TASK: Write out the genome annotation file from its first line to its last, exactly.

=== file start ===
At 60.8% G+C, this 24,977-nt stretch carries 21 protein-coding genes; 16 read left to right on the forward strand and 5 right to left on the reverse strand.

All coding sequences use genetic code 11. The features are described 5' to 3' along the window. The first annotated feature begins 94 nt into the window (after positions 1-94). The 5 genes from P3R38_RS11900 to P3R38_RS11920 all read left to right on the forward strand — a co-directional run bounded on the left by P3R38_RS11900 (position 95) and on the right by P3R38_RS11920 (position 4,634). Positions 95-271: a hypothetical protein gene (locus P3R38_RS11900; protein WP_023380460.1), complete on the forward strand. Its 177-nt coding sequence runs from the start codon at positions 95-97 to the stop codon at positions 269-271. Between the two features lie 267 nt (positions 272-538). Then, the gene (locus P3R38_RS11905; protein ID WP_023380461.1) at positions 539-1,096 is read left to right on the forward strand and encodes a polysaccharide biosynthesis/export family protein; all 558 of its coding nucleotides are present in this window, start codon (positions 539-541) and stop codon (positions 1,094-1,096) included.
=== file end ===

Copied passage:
At 60.8% G+C, this 24,977-nt stretch carries 21 protein-coding genes; 16 read left to right on the forward strand and 5 right to left on the reverse strand.

All coding sequences use genetic code 11. The features are described 5' to 3' along the window. The first annotated feature begins 94 nt into the window (after positions 1-94). The 5 genes from P3R38_RS11900 to P3R38_RS11920 all read left to right on the forward strand — a co-directional run bounded on the left by P3R38_RS11900 (position 95) and on the right by P3R38_RS11920 (position 4,634). Positions 95-271: a hypothetical protein gene (locus P3R38_RS11900; protein WP_023380460.1), complete on the forward strand. Its 177-nt coding sequence runs from the start codon at positions 95-97 to the stop codon at positions 269-271. Between the two features lie 267 nt (positions 272-538). Then, the gene (locus P3R38_RS11905; protein ID WP_023380461.1) at positions 539-1,096 is read left to right on the forward strand and encodes a polysaccharide biosynthesis/export family protein; all 558 of its coding nucleotides are present in this window, start codon (positions 539-541) and stop codon (positions 1,094-1,096) included.